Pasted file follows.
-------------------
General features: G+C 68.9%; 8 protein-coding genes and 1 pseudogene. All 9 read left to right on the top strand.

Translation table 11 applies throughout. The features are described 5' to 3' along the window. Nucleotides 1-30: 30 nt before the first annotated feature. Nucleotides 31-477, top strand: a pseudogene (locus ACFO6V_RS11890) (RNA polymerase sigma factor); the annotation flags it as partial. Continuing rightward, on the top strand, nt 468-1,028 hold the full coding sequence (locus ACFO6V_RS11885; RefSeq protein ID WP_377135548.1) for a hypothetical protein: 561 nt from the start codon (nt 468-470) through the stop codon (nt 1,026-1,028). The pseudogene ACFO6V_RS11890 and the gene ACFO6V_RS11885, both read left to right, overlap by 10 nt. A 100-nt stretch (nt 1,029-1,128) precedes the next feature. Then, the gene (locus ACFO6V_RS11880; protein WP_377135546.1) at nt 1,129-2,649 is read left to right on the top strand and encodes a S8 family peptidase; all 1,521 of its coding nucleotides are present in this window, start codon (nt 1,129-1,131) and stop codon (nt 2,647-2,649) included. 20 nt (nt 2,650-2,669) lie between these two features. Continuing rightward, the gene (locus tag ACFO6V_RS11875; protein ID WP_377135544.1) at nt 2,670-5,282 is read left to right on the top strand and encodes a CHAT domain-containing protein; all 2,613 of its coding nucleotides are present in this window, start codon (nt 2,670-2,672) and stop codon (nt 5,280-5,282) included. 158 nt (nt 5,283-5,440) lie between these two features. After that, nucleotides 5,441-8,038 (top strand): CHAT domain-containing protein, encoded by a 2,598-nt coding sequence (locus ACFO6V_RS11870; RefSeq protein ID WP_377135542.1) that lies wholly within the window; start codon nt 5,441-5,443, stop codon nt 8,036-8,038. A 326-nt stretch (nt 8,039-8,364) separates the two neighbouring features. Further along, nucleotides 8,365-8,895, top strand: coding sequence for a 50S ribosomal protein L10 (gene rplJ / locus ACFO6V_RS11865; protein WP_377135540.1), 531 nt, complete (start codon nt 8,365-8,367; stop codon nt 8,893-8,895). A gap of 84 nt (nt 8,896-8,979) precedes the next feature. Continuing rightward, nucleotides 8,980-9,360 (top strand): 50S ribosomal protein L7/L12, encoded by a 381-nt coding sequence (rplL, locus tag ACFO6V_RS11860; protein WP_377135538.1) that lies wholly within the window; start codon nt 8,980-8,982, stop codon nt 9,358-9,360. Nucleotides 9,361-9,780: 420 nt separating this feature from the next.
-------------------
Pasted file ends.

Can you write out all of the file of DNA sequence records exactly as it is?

General features: G+C 68.9%; 8 protein-coding genes and 1 pseudogene. All 9 read left to right on the top strand.

Translation table 11 applies throughout. The features are described 5' to 3' along the window. Nucleotides 1-30: 30 nt before the first annotated feature. Nucleotides 31-477, top strand: a pseudogene (locus ACFO6V_RS11890) (RNA polymerase sigma factor); the annotation flags it as partial. Continuing rightward, on the top strand, nt 468-1,028 hold the full coding sequence (locus ACFO6V_RS11885; RefSeq protein ID WP_377135548.1) for a hypothetical protein: 561 nt from the start codon (nt 468-470) through the stop codon (nt 1,026-1,028). The pseudogene ACFO6V_RS11890 and the gene ACFO6V_RS11885, both read left to right, overlap by 10 nt. A 100-nt stretch (nt 1,029-1,128) precedes the next feature. Then, the gene (locus ACFO6V_RS11880; protein WP_377135546.1) at nt 1,129-2,649 is read left to right on the top strand and encodes a S8 family peptidase; all 1,521 of its coding nucleotides are present in this window, start codon (nt 1,129-1,131) and stop codon (nt 2,647-2,649) included. 20 nt (nt 2,650-2,669) lie between these two features. Continuing rightward, the gene (locus tag ACFO6V_RS11875; protein ID WP_377135544.1) at nt 2,670-5,282 is read left to right on the top strand and encodes a CHAT domain-containing protein; all 2,613 of its coding nucleotides are present in this window, start codon (nt 2,670-2,672) and stop codon (nt 5,280-5,282) included. 158 nt (nt 5,283-5,440) lie between these two features. After that, nucleotides 5,441-8,038 (top strand): CHAT domain-containing protein, encoded by a 2,598-nt coding sequence (locus ACFO6V_RS11870; RefSeq protein ID WP_377135542.1) that lies wholly within the window; start codon nt 5,441-5,443, stop codon nt 8,036-8,038. A 326-nt stretch (nt 8,039-8,364) separates the two neighbouring features. Further along, nucleotides 8,365-8,895, top strand: coding sequence for a 50S ribosomal protein L10 (gene rplJ / locus ACFO6V_RS11865; protein WP_377135540.1), 531 nt, complete (start codon nt 8,365-8,367; stop codon nt 8,893-8,895). A gap of 84 nt (nt 8,896-8,979) precedes the next feature. Continuing rightward, nucleotides 8,980-9,360 (top strand): 50S ribosomal protein L7/L12, encoded by a 381-nt coding sequence (rplL, locus tag ACFO6V_RS11860; protein WP_377135538.1) that lies wholly within the window; start codon nt 8,980-8,982, stop codon nt 9,358-9,360. Nucleotides 9,361-9,780: 420 nt separating this feature from the next.